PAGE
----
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Please read: a message from the VC

Today (September 28), the Vice Chancellor wrote to all staff to share more information about the status amongst our community in relation to Covid-19 and how staff will continue to be communicated with this term. You can read the full email below:

Dear all staff,
It’s now officially the start of term, which I’m sure will be like no other.
As a University, it will always be our priority to be open with you about issues affecting our community – and at this time, as we all are adapting our lives in response to the Covid-19 pandemic, this is more important now than ever. 
So, I wanted to write to you all today, to share more information with you about the status amongst our community in relation to Covid-19 and how we will continue to communicate with you this term.
Whilst the number of cases at Sussex is low, and in line with the local area, it is really important that you are able to stay informed about what we’re doing if the cases at Sussex rise, as well as making sure you understand our own processes.
I share more information on this below, so please read to the end.
Advice and guidance for staff coming onto campus:
First, I want to make sure that staff who are coming onto campus are fully aware of the guidance that has been shared over the past few weeks.  The main elements to this are watching the staff induction video, understanding where to report any Covid-19 symptoms and downloading the NHS Covid-19 contact tracing app.  Pease read the return to campus guidance.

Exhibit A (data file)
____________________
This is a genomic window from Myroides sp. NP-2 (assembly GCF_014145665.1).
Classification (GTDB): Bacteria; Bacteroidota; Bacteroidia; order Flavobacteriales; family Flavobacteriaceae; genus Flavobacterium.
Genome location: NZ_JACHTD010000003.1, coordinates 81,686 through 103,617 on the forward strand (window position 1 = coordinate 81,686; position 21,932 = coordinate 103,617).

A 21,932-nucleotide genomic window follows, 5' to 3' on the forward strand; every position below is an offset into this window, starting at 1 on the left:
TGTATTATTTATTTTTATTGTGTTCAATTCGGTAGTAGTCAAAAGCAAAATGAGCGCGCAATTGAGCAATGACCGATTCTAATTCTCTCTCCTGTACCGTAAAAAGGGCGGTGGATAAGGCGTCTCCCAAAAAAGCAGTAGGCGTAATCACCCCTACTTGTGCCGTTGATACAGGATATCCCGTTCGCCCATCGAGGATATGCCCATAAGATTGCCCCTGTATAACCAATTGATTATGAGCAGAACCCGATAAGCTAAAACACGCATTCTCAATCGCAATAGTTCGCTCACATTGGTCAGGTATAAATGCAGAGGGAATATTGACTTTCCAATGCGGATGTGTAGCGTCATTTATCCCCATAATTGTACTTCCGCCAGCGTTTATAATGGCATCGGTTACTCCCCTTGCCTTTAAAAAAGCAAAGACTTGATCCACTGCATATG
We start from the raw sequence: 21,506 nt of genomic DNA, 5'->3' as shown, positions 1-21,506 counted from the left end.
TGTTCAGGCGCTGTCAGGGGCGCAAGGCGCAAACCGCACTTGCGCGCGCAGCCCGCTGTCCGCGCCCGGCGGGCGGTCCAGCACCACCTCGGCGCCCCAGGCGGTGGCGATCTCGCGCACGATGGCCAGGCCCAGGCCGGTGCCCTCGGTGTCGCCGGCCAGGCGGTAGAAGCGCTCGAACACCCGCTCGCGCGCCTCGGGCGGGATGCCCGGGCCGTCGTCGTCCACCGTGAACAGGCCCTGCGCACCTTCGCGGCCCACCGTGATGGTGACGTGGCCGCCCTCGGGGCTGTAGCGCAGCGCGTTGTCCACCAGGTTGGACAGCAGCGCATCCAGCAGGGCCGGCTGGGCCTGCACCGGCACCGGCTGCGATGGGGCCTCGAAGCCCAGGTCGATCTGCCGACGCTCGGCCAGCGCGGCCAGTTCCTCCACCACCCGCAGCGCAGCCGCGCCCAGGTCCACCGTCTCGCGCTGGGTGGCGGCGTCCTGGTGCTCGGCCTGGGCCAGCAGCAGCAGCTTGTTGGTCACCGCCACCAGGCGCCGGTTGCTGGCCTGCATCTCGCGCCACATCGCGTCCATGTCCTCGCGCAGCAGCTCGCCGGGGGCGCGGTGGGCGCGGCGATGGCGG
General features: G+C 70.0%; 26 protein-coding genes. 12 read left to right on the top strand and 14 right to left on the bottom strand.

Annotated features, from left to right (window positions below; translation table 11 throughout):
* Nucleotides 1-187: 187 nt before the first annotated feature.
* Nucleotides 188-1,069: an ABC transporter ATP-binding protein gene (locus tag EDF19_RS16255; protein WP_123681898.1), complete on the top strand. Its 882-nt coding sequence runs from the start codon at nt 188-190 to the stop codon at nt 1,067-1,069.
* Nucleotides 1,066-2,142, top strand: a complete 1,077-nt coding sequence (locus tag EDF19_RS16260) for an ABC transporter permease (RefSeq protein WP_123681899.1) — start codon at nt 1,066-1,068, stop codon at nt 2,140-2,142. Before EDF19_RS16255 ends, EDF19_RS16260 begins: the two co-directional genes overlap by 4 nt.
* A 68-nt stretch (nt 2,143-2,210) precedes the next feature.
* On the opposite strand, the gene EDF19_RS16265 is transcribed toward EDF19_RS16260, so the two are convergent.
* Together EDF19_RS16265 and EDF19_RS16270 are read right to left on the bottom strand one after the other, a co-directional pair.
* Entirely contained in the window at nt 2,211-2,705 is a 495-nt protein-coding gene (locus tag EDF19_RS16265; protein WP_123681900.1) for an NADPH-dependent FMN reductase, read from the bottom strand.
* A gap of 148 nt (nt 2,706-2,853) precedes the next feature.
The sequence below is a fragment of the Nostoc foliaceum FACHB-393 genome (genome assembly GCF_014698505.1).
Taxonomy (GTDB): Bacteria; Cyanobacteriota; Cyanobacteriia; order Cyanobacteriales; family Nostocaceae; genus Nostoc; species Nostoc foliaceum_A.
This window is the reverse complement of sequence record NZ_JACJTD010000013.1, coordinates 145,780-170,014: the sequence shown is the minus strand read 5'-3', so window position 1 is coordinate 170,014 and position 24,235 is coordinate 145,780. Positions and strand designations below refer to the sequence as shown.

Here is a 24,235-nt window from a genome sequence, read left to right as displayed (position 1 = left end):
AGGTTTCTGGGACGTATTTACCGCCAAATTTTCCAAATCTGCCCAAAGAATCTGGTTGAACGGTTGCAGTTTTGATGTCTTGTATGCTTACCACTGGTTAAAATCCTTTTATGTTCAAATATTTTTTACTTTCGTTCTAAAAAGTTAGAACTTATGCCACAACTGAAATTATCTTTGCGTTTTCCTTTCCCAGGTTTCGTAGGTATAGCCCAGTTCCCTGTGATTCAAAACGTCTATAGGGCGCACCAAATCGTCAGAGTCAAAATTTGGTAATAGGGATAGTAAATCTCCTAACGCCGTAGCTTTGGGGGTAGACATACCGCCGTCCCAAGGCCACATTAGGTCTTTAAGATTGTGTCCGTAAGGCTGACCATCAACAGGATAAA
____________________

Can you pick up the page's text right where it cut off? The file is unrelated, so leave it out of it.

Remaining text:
We’ve also had more than 3,500 staff and students support our Community Pledge.  Please add your name if you’ve not had chance to do so yet. 
Working with the local Health Protection Team (HPT):
The University is in direct contact with the Surrey and Sussex Health Protection Team (often referred to as HPT).  The Health Protection Team informs the University if any of our community has tested positive for Covid-19 (and by return we inform them of any that are notified to us directly).  The HPT might also give us advice if they consider that action needs to be taken, particularly if there is concern that a rise in cases is emerging.
What happens in the case of a positive test:
If a student or staff member does test positive, they will need to quarantine normally for ten days from the onset of symptoms.  You will be given the exact number of days to quarantine by the NHS – and of course it is critical that you do this.  In addition, all members of the household (or student accommodation) will need to self-isolate for 14 days from the onset of the infected person’s symptoms. The isolation period is longer than for the affected person because the incubation period can be up to 14 days.
Working with the HPT, the University will be able to assess the risk level for any positive cases, and determine what other measures may need to be taken.
If a staff member has been on campus in the days before becoming symptomatic, the University will liaise with the HPT to ascertain at the earliest opportunity the risk level and inform colleagues or students as necessary.
The number of positive cases at Sussex:
Here at Sussex, the number of cases we have had reported are low compared to other universities that have been the focus of media attention over the weekend. We do have confirmed reports of a small number (single digits) of cases amongst our community, with the majority of these people living off-campus.
I’m sure you appreciate that we need to protect the wellbeing of those people, so we won’t be sharing any more details of who they are. 
This means that as well as the students who are positive, all of their housemates are also now in self-isolation, as per the Government guidance.